- Associated Press - Friday, March 6, 2015

DALLAS (AP) - Officials in North Texas said lessons learned from two winter storms that largely paralyzed the region in recent years have helped them handle a recent string of snow and ice. Some of the changes made include transportation crews having their own snow plows and a different salt solution being used to pretreat roads.

“Every winter storm is a learning opportunity,” said Tony Hartzel, a Texas Department of Transportation spokesman for the Dallas area.

The Dallas area - which the National Weather Service says usually gets about 1 inch of snow a year - has seen nearly 6 inches so far this winter, but the effects each time lasted only a day or two, with temperatures soon rising.

Officials say that among storms they’ve drawn lessons from are two in recent years: a winter storm hit the area during the 2011 Super Bowl week and a December 2013 storm that left 4 to 6 inches of ice on Interstate 35 north of Dallas, stranding motorists.

But Jodi Hodges, a Texas Department of Transportation spokeswoman for the Fort Worth area, said that even with more strategic thinking, they are still at the mercy of Mother Nature. “When you get a lot of accumulation all at once, the materials are only so effective,” Hodges said.

Almost a year after the 2011 Super Bowl, the Texas Department of Transportation announced that the Dallas-Fort Worth area would get its own snow plows that can be hooked up to dump trucks. An official at the time said that in the past, officials had waited for plows to arrive from colder parts of the state. The Dallas area now has 18 snow plows, Hartzel said.

Hartzel said that this winter they started using a brine solution to pretreat roadways. He said that unlike magnesium chloride, another salt solution they’d used in the past, the brine solution can be put on the roads up to a week in advance. “That way our resources are then dedicated and focused on attacking the roadways right as the storm starts hitting and finding those trouble spots quickly,” Hartzel said.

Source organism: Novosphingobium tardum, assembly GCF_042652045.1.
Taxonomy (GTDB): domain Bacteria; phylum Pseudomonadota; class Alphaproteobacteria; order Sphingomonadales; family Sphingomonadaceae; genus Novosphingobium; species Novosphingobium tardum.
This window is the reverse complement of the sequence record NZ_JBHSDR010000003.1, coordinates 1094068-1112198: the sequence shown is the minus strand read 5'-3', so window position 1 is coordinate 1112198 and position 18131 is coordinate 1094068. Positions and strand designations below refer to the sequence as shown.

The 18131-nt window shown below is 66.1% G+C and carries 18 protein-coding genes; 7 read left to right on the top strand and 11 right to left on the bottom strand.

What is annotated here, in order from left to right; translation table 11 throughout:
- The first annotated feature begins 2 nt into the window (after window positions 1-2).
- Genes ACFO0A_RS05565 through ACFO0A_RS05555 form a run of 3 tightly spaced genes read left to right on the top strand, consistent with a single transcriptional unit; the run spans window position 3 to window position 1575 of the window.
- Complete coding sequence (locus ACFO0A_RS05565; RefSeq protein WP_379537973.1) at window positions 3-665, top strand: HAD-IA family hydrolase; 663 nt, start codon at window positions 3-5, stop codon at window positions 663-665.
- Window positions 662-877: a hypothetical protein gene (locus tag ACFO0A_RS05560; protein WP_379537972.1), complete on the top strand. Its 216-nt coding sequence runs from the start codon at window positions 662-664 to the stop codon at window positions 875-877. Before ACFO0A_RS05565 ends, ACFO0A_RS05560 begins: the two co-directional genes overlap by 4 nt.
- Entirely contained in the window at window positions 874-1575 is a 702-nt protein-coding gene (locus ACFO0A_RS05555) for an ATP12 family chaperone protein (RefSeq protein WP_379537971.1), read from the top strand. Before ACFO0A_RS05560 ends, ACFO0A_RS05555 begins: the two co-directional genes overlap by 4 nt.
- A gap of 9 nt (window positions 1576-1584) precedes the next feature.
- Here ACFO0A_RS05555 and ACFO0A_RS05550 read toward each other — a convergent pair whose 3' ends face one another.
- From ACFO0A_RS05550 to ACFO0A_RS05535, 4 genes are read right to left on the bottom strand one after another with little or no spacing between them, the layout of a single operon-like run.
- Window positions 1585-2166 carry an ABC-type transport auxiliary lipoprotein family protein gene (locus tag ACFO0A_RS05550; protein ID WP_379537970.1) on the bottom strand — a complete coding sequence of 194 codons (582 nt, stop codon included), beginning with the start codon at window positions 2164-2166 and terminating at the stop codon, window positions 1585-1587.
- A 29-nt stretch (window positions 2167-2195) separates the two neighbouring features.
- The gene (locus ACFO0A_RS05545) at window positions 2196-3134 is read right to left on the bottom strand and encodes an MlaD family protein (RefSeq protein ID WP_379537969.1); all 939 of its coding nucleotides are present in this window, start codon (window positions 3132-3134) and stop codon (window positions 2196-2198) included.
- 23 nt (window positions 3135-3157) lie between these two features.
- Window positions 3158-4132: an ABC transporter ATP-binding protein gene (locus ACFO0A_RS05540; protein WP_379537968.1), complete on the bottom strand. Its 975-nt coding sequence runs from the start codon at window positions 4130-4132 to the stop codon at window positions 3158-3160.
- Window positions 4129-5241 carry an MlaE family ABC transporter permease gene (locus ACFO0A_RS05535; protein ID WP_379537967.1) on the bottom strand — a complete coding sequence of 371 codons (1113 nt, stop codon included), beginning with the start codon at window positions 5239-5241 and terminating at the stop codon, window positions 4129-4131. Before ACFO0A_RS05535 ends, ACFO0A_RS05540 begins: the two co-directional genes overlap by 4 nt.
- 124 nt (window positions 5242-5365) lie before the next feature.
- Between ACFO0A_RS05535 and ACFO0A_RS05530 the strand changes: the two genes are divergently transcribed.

They have also started strategically placing graders, which help break up ice, in areas where wintry weather is expected to hit, he said.

Ben Cernosek, assistant director of Dallas’ Department of Street Services, said that in the years since the Super Bowl they’ve built up their stockpiles of materials to treat the roads. He said back then they didn’t run out, but came close. “From then on we’ve more than doubled our stock,” he said.

The city got two snow plows last year, he said. He said that before getting the plows, they’d improvise with using graders.

Paul Wood, director of technology for a Roman Catholic high school in Dallas, said he thinks area road crews have been as proactive as they can be and though he’s seen an improvement in recent years, he still expects some problems when wintry weather hits. “We don’t have equipment like a Boston or Chicago or a place like that,” he said.

A spokesman for the Dallas Area Rapid Transit said the light-rail system has applied lessons not only from area ice storms in recent years but also from studying weather patterns to figure which portions of their operating area might be the hardest hit and looking at how other transportation system’s tackle such weather.

DART, which shut down during the 2011 Super Bowl and December 2013 ice storms - has been able to operate on a limited schedule during the recent winter weather, spokesman Morgan Lyons said. He said that changes they’ve made include ordering scrapers for some cars to chip away ice from overhead wires. He said they’ve also made sure to communicate to riders ahead of time what the operating schedule will look like in the event of severe winter weather.

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